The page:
I can't blame the sample PT Cruiser we had for bad mileage nor the reportedly "inefficient" Chrysler automatic, since BOTH of the ones we had with auto got bad gas mileage, yet the same engine and transmission in a Dodge Caravan minivan actually got BETTER gas mileage - on the other hand the EPA ratings in the minivan are better, and the highway rating for the PT is only 26 mpg...the stick shift Caliber, on the other hand,is rated 28/32 - an odd combination since the city rating is higher than I would expect for a car of this weight, yet the spread with highway mileage is less than I would have thought (4 mpg spread vs. the more typical 7 mile per gallon or more spread).

    I will report more on my impressions in the Caliber forum, but my initial impression is that this is much roomier than a Focus or Cobalt.
  • bobw3bobw3 Posts: 2,992
    Good LUCK...ever try a foreign make, or do you just drive Dodge?
  • iluvmysephia1iluvmysephia1 Manson, WAPosts: 6,914
    because he once drove a Scion xA. His reports on that experience can be found in the Scion xA thread here on Edmunds.

    2011 Kia Soul Sport 5-speed

  • micwebmicweb Posts: 1,617
    And also a 2003 Honda Civic coupe, plus two VW Golfs (2001 and 2004), and an Echo.

    The Focii I had, except for the first, were remarkably defect free, as was the second Golf. The Cobalt I have has 3 defects, nothing major, the new Caliber has 2 defects so far (trim panel rattle, and 10% failure to latch on first slam on the driver's door). It will be interesting to see how Consumer Reports rates the Caliber. They rated the Cobalt lower than I would have, and the Honda and Scion higher (Honda one defect, trim rattle in right C pillar, Scion had an aircon damper problem plus one other minor issue). The Echo had four defects.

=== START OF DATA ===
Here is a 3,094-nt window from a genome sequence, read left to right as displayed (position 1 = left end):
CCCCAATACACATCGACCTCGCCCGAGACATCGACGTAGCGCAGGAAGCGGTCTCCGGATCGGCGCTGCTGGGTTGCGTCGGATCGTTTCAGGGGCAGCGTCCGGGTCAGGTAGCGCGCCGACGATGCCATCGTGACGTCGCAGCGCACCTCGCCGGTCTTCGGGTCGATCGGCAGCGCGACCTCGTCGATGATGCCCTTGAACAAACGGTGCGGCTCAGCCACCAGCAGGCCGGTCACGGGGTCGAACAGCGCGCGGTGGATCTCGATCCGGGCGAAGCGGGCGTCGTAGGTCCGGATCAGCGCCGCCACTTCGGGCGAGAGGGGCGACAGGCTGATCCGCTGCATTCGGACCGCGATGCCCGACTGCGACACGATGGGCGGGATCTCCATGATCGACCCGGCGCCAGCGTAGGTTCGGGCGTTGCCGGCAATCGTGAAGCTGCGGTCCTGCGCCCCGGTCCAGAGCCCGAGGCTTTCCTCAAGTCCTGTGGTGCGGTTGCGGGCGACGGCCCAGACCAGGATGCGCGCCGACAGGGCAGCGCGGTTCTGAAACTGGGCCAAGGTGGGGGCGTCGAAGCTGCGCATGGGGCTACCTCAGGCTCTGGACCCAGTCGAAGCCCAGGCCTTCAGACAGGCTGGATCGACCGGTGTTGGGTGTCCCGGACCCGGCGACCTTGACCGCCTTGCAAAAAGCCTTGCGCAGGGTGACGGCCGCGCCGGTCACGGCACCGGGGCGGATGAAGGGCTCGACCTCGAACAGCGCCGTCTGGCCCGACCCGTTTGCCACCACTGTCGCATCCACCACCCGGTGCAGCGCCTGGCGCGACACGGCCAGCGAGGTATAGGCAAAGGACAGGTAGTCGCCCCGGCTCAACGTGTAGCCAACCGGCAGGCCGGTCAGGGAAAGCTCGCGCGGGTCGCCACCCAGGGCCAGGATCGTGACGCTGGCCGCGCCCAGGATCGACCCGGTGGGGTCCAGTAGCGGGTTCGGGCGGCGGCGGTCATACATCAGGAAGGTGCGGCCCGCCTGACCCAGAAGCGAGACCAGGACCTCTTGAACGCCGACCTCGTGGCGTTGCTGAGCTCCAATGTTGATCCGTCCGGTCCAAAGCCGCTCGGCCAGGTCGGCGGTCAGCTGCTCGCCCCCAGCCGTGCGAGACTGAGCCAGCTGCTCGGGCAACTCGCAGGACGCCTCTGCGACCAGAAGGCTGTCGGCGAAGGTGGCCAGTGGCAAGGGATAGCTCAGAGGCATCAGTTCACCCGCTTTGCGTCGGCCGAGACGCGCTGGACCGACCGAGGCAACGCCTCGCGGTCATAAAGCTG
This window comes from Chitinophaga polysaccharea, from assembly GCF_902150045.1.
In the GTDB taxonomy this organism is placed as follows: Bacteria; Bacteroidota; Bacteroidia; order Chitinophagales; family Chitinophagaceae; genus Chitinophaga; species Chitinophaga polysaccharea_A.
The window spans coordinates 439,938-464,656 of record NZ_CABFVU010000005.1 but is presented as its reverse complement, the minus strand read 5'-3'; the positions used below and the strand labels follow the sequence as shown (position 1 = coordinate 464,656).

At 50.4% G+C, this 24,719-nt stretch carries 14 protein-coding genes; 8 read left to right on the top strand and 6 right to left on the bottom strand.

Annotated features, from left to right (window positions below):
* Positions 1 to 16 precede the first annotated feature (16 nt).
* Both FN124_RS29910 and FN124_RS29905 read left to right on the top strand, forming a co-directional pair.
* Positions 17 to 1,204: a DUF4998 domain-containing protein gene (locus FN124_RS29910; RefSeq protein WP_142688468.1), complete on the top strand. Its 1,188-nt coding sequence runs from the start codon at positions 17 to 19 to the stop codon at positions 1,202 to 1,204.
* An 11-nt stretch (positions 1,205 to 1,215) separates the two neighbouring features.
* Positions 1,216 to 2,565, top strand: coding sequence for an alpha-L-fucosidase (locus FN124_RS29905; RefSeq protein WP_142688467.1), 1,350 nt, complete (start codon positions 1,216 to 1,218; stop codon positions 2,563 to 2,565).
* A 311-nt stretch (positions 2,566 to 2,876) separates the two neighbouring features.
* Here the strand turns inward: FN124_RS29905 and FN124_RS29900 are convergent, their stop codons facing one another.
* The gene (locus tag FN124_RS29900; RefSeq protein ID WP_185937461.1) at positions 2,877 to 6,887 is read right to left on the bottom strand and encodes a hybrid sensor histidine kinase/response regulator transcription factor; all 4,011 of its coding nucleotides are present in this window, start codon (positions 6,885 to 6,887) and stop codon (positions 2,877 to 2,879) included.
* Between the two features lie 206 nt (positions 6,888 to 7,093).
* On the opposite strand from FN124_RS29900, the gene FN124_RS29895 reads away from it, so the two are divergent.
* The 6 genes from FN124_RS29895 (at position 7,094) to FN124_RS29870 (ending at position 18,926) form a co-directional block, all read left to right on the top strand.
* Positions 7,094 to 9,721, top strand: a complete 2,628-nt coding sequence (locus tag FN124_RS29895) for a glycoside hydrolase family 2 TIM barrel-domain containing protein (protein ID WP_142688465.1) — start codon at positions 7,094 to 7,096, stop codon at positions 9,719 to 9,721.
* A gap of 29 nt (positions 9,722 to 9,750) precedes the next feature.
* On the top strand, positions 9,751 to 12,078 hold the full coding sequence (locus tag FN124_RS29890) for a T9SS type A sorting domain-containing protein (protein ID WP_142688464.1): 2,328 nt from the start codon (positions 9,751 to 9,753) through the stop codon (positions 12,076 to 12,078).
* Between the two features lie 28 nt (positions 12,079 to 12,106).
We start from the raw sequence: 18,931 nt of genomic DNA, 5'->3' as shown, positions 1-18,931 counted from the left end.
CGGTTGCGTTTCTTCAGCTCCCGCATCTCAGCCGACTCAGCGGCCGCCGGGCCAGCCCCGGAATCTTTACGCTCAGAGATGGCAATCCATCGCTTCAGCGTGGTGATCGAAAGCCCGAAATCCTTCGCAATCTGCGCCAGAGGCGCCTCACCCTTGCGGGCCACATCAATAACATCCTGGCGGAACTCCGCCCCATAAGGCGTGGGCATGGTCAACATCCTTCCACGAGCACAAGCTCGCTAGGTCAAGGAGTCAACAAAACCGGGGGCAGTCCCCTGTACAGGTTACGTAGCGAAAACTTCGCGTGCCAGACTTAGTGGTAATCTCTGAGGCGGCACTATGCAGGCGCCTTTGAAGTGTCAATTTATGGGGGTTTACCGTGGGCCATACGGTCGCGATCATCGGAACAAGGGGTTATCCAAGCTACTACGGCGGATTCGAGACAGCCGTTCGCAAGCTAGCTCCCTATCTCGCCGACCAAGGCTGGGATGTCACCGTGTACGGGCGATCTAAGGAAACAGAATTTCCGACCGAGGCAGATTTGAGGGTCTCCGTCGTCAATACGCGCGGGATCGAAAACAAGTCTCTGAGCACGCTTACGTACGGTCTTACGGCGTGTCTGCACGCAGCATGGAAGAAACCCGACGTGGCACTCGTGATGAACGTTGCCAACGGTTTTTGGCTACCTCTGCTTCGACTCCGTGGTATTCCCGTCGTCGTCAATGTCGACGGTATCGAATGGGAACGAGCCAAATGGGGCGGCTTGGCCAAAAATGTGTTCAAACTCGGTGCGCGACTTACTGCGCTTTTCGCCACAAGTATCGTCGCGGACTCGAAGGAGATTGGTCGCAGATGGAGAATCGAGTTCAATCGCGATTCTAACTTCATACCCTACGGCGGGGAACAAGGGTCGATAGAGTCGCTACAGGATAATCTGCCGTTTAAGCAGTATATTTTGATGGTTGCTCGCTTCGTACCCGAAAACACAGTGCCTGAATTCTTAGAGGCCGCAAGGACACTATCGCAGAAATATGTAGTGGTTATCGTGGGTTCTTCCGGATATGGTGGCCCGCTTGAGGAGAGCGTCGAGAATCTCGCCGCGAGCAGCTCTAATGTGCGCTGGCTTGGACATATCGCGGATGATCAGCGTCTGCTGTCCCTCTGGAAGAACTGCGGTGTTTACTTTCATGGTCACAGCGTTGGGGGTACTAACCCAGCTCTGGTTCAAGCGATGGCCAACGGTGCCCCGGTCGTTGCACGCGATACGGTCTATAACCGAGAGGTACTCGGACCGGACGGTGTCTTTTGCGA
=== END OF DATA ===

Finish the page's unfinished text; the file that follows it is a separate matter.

Toyota and Honda definitely jump on minor issues better than other makes. Chevy dealers almost dare you to come back until the defect is loud and/or obvious. But all in all the much lower prices on domestics make up for the slight variance in quality. Plus there are feature sets to consider....

    (The only "serious" mechanical defect I've had on an American car was a slight whirring from a front wheel bearing once. On my first Golf the ECM started going quirky on me at 40k miles.)
  • alpha01alpha01 Posts: 4,747
    I don't know if we are reading the same Consumer Reports, but IIRC, both the xA and xB Scions rate quite lowly, with a whole heap of cars above them. And the Yaris models were rated lowly for tail-happy handling, lack of class-expected interior flexibility, lack of standard safety features, and the stupid center mounted instrumentation.

    This may change, though, with the introduction of the new Scion xA and xB replacements. Production of the current xA and xB, if I read correctly, has already ceased.

    Consumer Reports already tested the Caliber and gave it a mixed review, which is consistent all the reviews on the vehicle that I've seen.

    "The Caliber is pleasant and has some inventive features, but it is outclassed by similar vehicles. Its ride is comfortable, and the continuously variable transmission (CVT) works well. But the car lacks responsive acceleration or agile handling. The interior has poorly finished materials."

  • What is "tail-happy handling"? Thanks.
  • alpha01alpha01 Posts: 4,747
    moreso than one would expect, or want to deal with in emergency situations. Also called oversteer.